ZAGREB, July 29, 2019 – Environment and Energy Minister Tomislav Ćorić said on Monday that information about a possible new government consultant for the buy-back of INA’s shares from the Hungarian energy group MOL would be clearer after a meeting of the INA Advisory Committee on Wednesday.
Asked whether a new consultant would be selected in the process of buying back INA’s shares, Ćorić said that the Advisory Committee was meeting on Wednesday and that after that the next steps would be known.
Last year the government selected the consortium of Morgan Stanley, Intesa Sanpaolo Group and Privredna Banka Zagreb (PBZ) to act as the government’s investment advisor on the possible buy-back of INA’s shares from MOL and the possible subsequent sale of those shares to a new strategic partner. The consortium’s offer for this task was €8 million.
The Nova TV commercial television channel said on Sunday that the Advisory Committee would select a new consultant who would conduct a deep scan of INA and that the task could possibly be given to the Lazard firm.
Asked why the consortium failed to calculate INA’s worth, Ćorić said that “disputes emerged regarding certain activities” and the task was not completed.
Ćorić asserted that it was realistic for the government to make an offer based on the results of the analysis and for the other side to then react to that bid. He added that a decision on the buy-back would only be known in the final phase.
“The buyer Croatia and the seller MOL have to agree on a price,” he added.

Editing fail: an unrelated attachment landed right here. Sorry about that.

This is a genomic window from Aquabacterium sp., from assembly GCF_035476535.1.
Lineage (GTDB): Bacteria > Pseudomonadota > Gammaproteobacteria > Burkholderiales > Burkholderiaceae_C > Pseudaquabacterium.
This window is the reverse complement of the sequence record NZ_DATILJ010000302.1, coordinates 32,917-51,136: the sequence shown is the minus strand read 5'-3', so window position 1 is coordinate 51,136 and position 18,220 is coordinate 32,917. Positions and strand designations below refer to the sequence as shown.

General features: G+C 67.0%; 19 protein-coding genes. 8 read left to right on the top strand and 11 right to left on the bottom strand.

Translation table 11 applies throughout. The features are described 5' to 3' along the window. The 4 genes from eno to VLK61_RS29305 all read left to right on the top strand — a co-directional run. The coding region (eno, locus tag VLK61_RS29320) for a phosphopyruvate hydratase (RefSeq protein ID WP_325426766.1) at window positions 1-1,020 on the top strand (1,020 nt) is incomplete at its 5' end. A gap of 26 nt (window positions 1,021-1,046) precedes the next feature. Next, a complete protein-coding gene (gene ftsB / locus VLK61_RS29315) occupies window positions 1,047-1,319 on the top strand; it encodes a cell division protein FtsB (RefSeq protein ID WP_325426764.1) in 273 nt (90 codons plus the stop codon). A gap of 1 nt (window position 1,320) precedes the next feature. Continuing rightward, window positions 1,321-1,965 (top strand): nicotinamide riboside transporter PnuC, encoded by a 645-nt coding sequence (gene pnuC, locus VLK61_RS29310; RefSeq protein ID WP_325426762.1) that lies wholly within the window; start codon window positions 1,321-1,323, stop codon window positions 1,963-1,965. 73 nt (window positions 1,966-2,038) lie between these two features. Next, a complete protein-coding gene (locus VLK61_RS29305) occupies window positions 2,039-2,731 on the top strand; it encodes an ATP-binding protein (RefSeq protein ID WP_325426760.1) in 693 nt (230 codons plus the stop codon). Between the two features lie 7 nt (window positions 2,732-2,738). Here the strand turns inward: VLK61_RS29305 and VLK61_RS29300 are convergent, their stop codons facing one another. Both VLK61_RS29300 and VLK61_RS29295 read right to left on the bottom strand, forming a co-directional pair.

In response to reporters’ remarks that this could burden relations considering that the Hungarians wanted to be involved in the LNG Terminal on Krk island, Ćorić said that these were two separate matters. One refers to relations between Croatia and a private company whereas the matter of the LNG terminal refers to relations between the two countries.
“Croatia is interested in a partnership regarding the LNG terminal and not only with Hungary,” he said, adding that Croatia wanted to retain a dominant role in the LNG terminal as its majority owner.
“We have a Hungarian bid to purchase 25% of the terminal. As far as we are concerned, negotiations on this matter are contingent primarily on the lease of the terminal’s capacity,” Ćorić said.
Asked whether the government was satisfied with the way INA was being managed, Ćorić said that the fact that the government wanted to buy back MOL’s stake in INA spoke for itself.
In the meantime, communication has improved while in the future decisions regarding investments, primarily in the refinery business, are essential, he said.
More news about the INA-MOL issue can be found in the Business section.